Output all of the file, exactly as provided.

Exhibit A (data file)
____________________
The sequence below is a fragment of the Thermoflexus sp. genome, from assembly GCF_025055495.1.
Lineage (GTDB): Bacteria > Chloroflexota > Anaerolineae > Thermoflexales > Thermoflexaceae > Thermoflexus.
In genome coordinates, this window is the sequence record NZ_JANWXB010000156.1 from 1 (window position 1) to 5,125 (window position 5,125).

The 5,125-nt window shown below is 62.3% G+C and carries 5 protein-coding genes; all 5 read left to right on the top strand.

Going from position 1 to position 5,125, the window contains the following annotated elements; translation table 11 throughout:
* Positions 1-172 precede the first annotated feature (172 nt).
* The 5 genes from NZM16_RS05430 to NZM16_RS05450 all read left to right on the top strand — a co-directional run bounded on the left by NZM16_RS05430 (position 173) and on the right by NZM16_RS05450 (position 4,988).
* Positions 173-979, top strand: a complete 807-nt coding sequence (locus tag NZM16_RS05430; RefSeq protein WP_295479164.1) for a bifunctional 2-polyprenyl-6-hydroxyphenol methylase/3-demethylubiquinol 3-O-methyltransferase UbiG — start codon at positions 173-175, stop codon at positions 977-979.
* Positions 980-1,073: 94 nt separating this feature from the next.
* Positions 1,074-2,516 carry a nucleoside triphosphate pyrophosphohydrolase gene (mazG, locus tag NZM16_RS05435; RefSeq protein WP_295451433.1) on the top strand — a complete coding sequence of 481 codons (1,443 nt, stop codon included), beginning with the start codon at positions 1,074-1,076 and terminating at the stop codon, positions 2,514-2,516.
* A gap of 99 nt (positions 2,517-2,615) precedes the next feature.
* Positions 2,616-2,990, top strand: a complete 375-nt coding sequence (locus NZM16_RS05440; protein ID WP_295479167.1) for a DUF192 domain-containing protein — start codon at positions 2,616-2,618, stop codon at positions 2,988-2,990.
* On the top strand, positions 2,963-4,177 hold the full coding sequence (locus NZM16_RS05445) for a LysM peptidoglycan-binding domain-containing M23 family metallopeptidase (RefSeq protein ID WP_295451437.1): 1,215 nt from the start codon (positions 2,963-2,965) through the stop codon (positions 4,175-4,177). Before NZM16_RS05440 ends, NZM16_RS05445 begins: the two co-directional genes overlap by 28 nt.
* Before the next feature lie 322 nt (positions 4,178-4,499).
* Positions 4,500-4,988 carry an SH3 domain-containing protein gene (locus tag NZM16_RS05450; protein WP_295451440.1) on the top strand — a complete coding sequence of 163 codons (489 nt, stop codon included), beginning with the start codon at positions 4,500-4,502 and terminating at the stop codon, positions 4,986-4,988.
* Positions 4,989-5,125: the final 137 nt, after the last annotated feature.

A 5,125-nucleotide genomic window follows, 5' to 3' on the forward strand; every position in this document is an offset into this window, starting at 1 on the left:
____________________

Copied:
The sequence below is a fragment of the Thermoflexus sp. genome, from assembly GCF_025055495.1.
Lineage (GTDB): Bacteria > Chloroflexota > Anaerolineae > Thermoflexales > Thermoflexaceae > Thermoflexus.
In genome coordinates, this window is the sequence record NZ_JANWXB010000156.1 from 1 (window position 1) to 5,125 (window position 5,125).

The 5,125-nt window shown below is 62.3% G+C and carries 5 protein-coding genes; all 5 read left to right on the top strand.

Going from position 1 to position 5,125, the window contains the following annotated elements; translation table 11 throughout:
* Positions 1-172 precede the first annotated feature (172 nt).
* The 5 genes from NZM16_RS05430 to NZM16_RS05450 all read left to right on the top strand — a co-directional run bounded on the left by NZM16_RS05430 (position 173) and on the right by NZM16_RS05450 (position 4,988).
* Positions 173-979, top strand: a complete 807-nt coding sequence (locus tag NZM16_RS05430; RefSeq protein WP_295479164.1) for a bifunctional 2-polyprenyl-6-hydroxyphenol methylase/3-demethylubiquinol 3-O-methyltransferase UbiG — start codon at positions 173-175, stop codon at positions 977-979.
* Positions 980-1,073: 94 nt separating this feature from the next.
* Positions 1,074-2,516 carry a nucleoside triphosphate pyrophosphohydrolase gene (mazG, locus tag NZM16_RS05435; RefSeq protein WP_295451433.1) on the top strand — a complete coding sequence of 481 codons (1,443 nt, stop codon included), beginning with the start codon at positions 1,074-1,076 and terminating at the stop codon, positions 2,514-2,516.
* A gap of 99 nt (positions 2,517-2,615) precedes the next feature.
* Positions 2,616-2,990, top strand: a complete 375-nt coding sequence (locus NZM16_RS05440; protein ID WP_295479167.1) for a DUF192 domain-containing protein — start codon at positions 2,616-2,618, stop codon at positions 2,988-2,990.
* On the top strand, positions 2,963-4,177 hold the full coding sequence (locus NZM16_RS05445) for a LysM peptidoglycan-binding domain-containing M23 family metallopeptidase (RefSeq protein ID WP_295451437.1): 1,215 nt from the start codon (positions 2,963-2,965) through the stop codon (positions 4,175-4,177). Before NZM16_RS05440 ends, NZM16_RS05445 begins: the two co-directional genes overlap by 28 nt.
* Before the next feature lie 322 nt (positions 4,178-4,499).
* Positions 4,500-4,988 carry an SH3 domain-containing protein gene (locus tag NZM16_RS05450; protein WP_295451440.1) on the top strand — a complete coding sequence of 163 codons (489 nt, stop codon included), beginning with the start codon at positions 4,500-4,502 and terminating at the stop codon, positions 4,986-4,988.
* Positions 4,989-5,125: the final 137 nt, after the last annotated feature.

A 5,125-nucleotide genomic window follows, 5' to 3' on the forward strand; every position in this document is an offset into this window, starting at 1 on the left: